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The term “medical devices” includes everything from highly sophisticated computerized medical equipment down to simple wooden tongue depressors. The intended primary mode of action of a medical device on the human body, in contrast with that of medicinal products, is not metabolic, immunological, or pharmacological.
According to FDA, a medical device is, "an instrument, apparatus, implement, machine, contrivance, implant, in vitro reagent, or other similar or related article, including a component part, or accessory which is: recognized in the official National Formulary, or the United States Pharmacopoeia, or any supplement to them, intended for use in the diagnosis of disease or other conditions, or in the cure, mitigation, treatment, or prevention of disease, in man or other animals, or intended to affect the structure or any function of the body of man or other animals, and which does not achieve any of its primary intended purposes through chemical action within or on the body of man or other animals and which is not dependent upon being metabolized for the achievement of any of its primary intended purposes."
Materiovigilance can be defined as, “The monitoring of incidents or potential incidents that may result from the use of medical devices after their placing on the market.”
The purpose of materiovigilance is to study and follow incidents that might result from using medical devices. It enables dangerous devices to be withdrawn from the market and to eliminate faults in medical devices with the intention of constantly improving the quality of devices and providing patients and users with increased safety. Thus, Materiovigilance features include the reporting, recording, evaluating, and using information reported in a goal of prevention.
FDA's Center for Devices and Radiological Health (CDRH) is responsible for regulating firms who manufacture, repackage, relabel, and/or import medical devices sold in the United States.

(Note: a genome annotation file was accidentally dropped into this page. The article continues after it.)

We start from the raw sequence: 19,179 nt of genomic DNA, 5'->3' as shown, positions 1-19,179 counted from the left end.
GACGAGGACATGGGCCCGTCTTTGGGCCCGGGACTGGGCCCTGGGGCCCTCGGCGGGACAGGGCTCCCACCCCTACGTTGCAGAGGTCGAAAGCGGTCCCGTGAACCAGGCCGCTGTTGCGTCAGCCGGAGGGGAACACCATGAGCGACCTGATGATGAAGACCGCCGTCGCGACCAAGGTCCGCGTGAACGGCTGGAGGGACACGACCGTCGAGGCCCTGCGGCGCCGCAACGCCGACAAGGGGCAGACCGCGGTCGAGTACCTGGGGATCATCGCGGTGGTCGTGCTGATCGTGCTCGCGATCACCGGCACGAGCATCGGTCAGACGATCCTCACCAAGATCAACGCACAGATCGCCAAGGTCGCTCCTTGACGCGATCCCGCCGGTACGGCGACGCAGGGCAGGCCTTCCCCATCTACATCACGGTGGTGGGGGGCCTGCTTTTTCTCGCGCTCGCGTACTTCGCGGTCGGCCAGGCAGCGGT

In the United States, there are essentially two ways devices are reviewed before approval. A more rigorous process, known as premarket approval (PMA) involves reviewing evidence of clinical tests of a new device. A less stringent approach, known as the 510(k) process, is intended for the approval of devices that are similar to others already on the market. Once a device has been either approved or cleared by the Food and Drug Administration under one of these routes, it can be marketed.
After a device has been marketed, incidents in which a device may have caused or contributed to a death or serious injury must to be reported to FDA under the Medical Device Reporting program. The MDR regulation is a mechanism for FDA and manufacturers to identify and monitor significant adverse events involving medical devices. The goals of the regulation are to detect and correct problems in a timely manner.
Recalls occur when a medical device is defective, when it could be a risk to health, or when it is both defective and a risk to health. According to FDA, “recall is an action taken to address a problem with a medical device that violates FDA law.”
The FDA system classifies risk of harm from a device using three levels:
The information that is publicly available on the FDA website was used to determine the number of devices which had been recalled over the period from January 2008 to June 2011. The information was then analzyed on how often the FDA issued high-risk recalls of medical devices.
The FDA website link was used to produce relevant information for each device on this high-risk recall list from 2008 through 2011.
It was also planned to determine the potential risk to patients associated with each of the recalled devices, using the system of classification employed by the FDA, the number of devices associated with each class per year were determined. The list of devices was also categorized according to their medical specialty (i.e., cardiovascular, general hospital, neurology or anesthesiology) as per given by FDA.
Individual medical device recall from the list was also studied thoroughly to find out the reason for recall of each device which was either manufacturing error or malfunctioning of device, microbial contamination or possibility of contamination, labeling error or regulation violation, or device giving incorrect answers. Then the devices were categorized in different groups on the basis of reasons of recall and the number of devices belonging to each group per year were analyzed.
Finally, the data was summarized by year, by FDA classification for recall, by medical specialty, and by reasons for recall, presenting data as raw counts, percentage, and in tabular and graphical form to analyze the results.